Ben Gray, The Shoreditch Kitchen menu card
Jo Conway, Carhartt booklet
I was impressed by Ola Olaide-Abidoye‘s work. Ola has represented recollections of Robert Boyd, (Boyd was a security guard for Martin Luther King on the day of King’s ‘Pass the Bill’ civil rights speech in Washington in 1963) in the form of protestors’ placards. Boyd’s memories of the day are written on each placard using simple 60’s style typography to relay a very strong message. (See below)
Tuesday 31 May Norwich University of the Arts BA (Hons) Design for Publishing
Back in Norfolk I headed up to Norwich. A couple of years back, the old School of Art Guntons building was given a makeover and the design studios are now modern, airy and very conducive to creativity. Graphics students at Norwich have a choice of three options after their first year of study. They can chose the straight graphics course (BA Hons Graphic Design) which has always been strong in packaging design; or they can opt for the Graphic Communication route (BA Hons Graphic Communication) which encourages students to solve complex communication problems and push the boundaries of their discipline; or finally, they can take the Design for Publishing course which focuses on editorial design and typography. It was this ‘Publishing’ option that I’d particularly come to see and I believe that this course is the only graphic design course in the UK where a student can specialise in editorial design. The young designers are often encouraged to work in collaborative groups which helps prepare them for life on the outside and I was wowed by designs for a magazine called Bittersweet (pictured top) which had been put together by five students: Tomas Almeida, Clarissa Burridge, Lauren Connolly, Bethany Lall and Sian Osborne. Bittersweet is a collection of articles based on ‘two sides to every story’ with each story being counterbalanced by one of an opposing nature. Much of the typography and use of imagery was exquisite – here was a magazine that needed to be consumed at a slow pace in a comfy chair to enjoy it to its full.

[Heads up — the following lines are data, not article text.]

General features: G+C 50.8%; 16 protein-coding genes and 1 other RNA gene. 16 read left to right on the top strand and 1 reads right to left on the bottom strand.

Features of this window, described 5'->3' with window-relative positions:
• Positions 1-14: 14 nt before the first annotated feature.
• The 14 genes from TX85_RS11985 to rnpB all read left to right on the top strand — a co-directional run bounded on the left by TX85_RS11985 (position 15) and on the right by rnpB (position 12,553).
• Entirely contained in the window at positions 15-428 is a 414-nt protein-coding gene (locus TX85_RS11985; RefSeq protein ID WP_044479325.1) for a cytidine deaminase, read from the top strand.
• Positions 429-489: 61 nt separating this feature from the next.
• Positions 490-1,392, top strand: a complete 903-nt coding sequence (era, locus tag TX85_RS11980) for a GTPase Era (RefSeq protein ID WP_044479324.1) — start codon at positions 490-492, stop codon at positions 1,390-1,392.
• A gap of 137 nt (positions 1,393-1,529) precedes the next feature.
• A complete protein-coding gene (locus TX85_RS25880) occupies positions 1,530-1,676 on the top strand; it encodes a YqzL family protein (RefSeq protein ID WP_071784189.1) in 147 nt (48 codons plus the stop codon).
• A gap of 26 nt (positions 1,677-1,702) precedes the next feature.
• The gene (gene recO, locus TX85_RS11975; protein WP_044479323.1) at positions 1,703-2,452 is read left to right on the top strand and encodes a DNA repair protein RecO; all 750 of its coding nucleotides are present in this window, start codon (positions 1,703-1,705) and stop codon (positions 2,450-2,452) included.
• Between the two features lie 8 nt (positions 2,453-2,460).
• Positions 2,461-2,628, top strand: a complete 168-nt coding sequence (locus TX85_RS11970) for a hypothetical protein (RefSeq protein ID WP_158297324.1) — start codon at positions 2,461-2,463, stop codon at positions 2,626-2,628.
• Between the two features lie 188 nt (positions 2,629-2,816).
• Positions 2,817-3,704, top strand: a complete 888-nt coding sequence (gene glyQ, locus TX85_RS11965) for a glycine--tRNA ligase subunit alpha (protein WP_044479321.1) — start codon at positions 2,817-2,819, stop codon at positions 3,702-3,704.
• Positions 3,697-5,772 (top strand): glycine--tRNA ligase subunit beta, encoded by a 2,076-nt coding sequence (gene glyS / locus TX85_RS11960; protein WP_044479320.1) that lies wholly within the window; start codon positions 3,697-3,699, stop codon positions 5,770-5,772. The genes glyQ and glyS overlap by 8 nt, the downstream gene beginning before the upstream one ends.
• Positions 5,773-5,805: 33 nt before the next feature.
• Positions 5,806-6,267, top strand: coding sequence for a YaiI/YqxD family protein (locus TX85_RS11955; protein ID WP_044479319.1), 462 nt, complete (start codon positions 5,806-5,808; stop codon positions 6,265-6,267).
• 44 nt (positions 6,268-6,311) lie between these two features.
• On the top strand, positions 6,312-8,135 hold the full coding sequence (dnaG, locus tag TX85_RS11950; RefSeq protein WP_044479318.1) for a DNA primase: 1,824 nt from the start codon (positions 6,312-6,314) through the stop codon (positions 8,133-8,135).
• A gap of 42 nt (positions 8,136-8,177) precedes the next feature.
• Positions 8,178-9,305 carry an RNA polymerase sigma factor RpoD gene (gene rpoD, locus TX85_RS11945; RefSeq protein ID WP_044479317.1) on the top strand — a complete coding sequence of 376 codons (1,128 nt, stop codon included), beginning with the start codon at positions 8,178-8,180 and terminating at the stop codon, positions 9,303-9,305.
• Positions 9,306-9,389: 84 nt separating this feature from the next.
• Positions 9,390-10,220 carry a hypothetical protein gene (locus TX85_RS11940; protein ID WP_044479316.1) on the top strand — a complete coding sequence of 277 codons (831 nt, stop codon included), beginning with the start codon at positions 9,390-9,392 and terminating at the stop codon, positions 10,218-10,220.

Bittersweet spreads by Tomas Almeida
Bittersweet spreads by Bethany Lall
Bittersweet spreads by Clarissa Burridge
Bittersweet spreads by Lauren Connolly
Bittersweet spreads by Sian Osborne
My eye was also taken by the work of Joana Na and her beautifully crafted typography and book designs for Death of the Author by Roland Barthes. (pictured below)